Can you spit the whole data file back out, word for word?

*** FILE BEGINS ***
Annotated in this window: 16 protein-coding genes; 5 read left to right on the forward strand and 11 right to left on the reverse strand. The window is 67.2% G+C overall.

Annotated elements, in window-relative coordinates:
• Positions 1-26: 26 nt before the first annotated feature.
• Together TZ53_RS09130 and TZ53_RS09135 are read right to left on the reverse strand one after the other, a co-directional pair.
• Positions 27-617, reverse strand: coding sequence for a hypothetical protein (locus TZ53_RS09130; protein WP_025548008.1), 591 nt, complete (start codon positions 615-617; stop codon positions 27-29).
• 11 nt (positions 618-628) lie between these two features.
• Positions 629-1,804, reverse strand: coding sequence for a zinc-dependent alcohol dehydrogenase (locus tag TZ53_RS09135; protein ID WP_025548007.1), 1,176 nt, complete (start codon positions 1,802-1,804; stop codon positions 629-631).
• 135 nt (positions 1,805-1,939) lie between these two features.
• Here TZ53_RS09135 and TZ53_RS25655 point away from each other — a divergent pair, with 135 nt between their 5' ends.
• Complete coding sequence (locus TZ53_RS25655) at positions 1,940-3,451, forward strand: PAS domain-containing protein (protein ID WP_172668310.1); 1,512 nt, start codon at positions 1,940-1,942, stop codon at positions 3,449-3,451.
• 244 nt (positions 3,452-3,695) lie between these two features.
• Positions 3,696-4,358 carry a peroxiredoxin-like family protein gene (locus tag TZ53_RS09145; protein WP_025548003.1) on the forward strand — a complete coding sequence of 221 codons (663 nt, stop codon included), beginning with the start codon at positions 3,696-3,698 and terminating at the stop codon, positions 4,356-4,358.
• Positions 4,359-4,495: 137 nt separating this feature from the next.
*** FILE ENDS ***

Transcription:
Annotated in this window: 16 protein-coding genes; 5 read left to right on the forward strand and 11 right to left on the reverse strand. The window is 67.2% G+C overall.

Annotated elements, in window-relative coordinates:
• Positions 1-26: 26 nt before the first annotated feature.
• Together TZ53_RS09130 and TZ53_RS09135 are read right to left on the reverse strand one after the other, a co-directional pair.
• Positions 27-617, reverse strand: coding sequence for a hypothetical protein (locus TZ53_RS09130; protein WP_025548008.1), 591 nt, complete (start codon positions 615-617; stop codon positions 27-29).
• 11 nt (positions 618-628) lie between these two features.
• Positions 629-1,804, reverse strand: coding sequence for a zinc-dependent alcohol dehydrogenase (locus tag TZ53_RS09135; protein ID WP_025548007.1), 1,176 nt, complete (start codon positions 1,802-1,804; stop codon positions 629-631).
• 135 nt (positions 1,805-1,939) lie between these two features.
• Here TZ53_RS09135 and TZ53_RS25655 point away from each other — a divergent pair, with 135 nt between their 5' ends.
• Complete coding sequence (locus TZ53_RS25655) at positions 1,940-3,451, forward strand: PAS domain-containing protein (protein ID WP_172668310.1); 1,512 nt, start codon at positions 1,940-1,942, stop codon at positions 3,449-3,451.
• 244 nt (positions 3,452-3,695) lie between these two features.
• Positions 3,696-4,358 carry a peroxiredoxin-like family protein gene (locus tag TZ53_RS09145; protein WP_025548003.1) on the forward strand — a complete coding sequence of 221 codons (663 nt, stop codon included), beginning with the start codon at positions 3,696-3,698 and terminating at the stop codon, positions 4,356-4,358.
• Positions 4,359-4,495: 137 nt separating this feature from the next.